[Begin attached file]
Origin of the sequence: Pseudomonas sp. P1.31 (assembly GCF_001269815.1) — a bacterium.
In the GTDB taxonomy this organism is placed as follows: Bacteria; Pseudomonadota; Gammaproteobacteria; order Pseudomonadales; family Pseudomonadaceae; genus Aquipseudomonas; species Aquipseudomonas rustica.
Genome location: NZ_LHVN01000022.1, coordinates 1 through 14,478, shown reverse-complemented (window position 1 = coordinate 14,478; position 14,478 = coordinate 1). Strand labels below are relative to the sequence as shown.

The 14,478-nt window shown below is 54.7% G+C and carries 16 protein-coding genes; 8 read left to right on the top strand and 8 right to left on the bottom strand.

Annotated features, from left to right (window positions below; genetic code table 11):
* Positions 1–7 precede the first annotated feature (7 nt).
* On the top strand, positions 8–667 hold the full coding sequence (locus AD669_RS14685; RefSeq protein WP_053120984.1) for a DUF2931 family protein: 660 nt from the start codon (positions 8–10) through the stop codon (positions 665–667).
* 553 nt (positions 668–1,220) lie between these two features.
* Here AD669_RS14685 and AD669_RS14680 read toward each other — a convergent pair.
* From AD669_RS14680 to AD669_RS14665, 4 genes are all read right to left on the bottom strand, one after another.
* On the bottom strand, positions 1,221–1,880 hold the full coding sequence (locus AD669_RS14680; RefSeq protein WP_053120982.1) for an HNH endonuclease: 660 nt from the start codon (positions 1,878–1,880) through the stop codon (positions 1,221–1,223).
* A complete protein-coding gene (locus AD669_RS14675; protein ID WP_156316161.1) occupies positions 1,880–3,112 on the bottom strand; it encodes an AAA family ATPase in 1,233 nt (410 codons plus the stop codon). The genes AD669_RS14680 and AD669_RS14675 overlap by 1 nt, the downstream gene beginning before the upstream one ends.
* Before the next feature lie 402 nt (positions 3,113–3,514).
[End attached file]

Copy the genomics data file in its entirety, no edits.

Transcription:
Origin of the sequence: Pseudomonas sp. P1.31 (assembly GCF_001269815.1) — a bacterium.
In the GTDB taxonomy this organism is placed as follows: Bacteria; Pseudomonadota; Gammaproteobacteria; order Pseudomonadales; family Pseudomonadaceae; genus Aquipseudomonas; species Aquipseudomonas rustica.
Genome location: NZ_LHVN01000022.1, coordinates 1 through 14,478, shown reverse-complemented (window position 1 = coordinate 14,478; position 14,478 = coordinate 1). Strand labels below are relative to the sequence as shown.

The 14,478-nt window shown below is 54.7% G+C and carries 16 protein-coding genes; 8 read left to right on the top strand and 8 right to left on the bottom strand.

Annotated features, from left to right (window positions below; genetic code table 11):
* Positions 1–7 precede the first annotated feature (7 nt).
* On the top strand, positions 8–667 hold the full coding sequence (locus AD669_RS14685; RefSeq protein WP_053120984.1) for a DUF2931 family protein: 660 nt from the start codon (positions 8–10) through the stop codon (positions 665–667).
* 553 nt (positions 668–1,220) lie between these two features.
* Here AD669_RS14685 and AD669_RS14680 read toward each other — a convergent pair.
* From AD669_RS14680 to AD669_RS14665, 4 genes are all read right to left on the bottom strand, one after another.
* On the bottom strand, positions 1,221–1,880 hold the full coding sequence (locus AD669_RS14680; RefSeq protein WP_053120982.1) for an HNH endonuclease: 660 nt from the start codon (positions 1,878–1,880) through the stop codon (positions 1,221–1,223).
* A complete protein-coding gene (locus AD669_RS14675; protein ID WP_156316161.1) occupies positions 1,880–3,112 on the bottom strand; it encodes an AAA family ATPase in 1,233 nt (410 codons plus the stop codon). The genes AD669_RS14680 and AD669_RS14675 overlap by 1 nt, the downstream gene beginning before the upstream one ends.
* Before the next feature lie 402 nt (positions 3,113–3,514).